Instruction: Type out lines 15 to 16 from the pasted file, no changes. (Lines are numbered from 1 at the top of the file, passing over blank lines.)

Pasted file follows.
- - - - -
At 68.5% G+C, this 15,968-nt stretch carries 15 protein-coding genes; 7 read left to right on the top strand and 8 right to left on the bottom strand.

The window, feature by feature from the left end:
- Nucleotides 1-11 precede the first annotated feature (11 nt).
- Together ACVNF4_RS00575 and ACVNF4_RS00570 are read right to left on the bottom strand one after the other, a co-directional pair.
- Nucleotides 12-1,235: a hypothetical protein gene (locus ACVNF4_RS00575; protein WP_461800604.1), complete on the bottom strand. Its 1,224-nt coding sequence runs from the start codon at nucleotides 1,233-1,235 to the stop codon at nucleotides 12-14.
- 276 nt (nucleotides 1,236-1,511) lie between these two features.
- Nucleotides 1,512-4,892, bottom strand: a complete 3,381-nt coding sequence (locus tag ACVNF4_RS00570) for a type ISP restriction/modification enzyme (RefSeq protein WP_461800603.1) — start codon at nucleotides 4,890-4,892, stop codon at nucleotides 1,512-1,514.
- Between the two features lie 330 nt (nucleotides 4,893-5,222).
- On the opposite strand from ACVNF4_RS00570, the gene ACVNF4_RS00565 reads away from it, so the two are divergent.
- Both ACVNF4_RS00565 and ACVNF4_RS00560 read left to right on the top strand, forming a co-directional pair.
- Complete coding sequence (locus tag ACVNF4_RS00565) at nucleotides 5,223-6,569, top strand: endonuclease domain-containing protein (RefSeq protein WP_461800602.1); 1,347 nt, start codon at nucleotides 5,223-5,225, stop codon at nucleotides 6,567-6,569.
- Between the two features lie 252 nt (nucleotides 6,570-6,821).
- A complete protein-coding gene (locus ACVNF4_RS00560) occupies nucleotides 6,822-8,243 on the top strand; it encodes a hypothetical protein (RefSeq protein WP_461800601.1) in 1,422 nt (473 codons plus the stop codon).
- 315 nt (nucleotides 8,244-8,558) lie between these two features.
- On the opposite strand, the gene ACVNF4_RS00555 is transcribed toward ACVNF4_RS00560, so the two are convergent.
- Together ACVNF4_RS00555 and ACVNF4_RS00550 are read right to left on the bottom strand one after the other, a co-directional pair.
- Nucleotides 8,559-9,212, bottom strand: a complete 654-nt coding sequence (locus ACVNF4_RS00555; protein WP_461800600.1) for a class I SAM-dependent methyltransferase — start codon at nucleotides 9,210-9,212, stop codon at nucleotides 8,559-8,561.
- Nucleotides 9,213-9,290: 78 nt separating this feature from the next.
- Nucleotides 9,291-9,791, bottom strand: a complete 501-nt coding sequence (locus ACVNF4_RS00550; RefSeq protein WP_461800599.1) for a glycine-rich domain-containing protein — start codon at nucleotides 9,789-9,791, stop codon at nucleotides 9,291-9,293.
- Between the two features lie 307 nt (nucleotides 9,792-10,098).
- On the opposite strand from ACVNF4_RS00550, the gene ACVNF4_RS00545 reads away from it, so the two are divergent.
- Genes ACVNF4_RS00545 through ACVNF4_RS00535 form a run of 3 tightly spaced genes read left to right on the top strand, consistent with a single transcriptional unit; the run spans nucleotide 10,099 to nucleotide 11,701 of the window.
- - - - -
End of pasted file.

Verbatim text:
- On the opposite strand, the gene ACVNF4_RS00555 is transcribed toward ACVNF4_RS00560, so the two are convergent.
- Together ACVNF4_RS00555 and ACVNF4_RS00550 are read right to left on the bottom strand one after the other, a co-directional pair.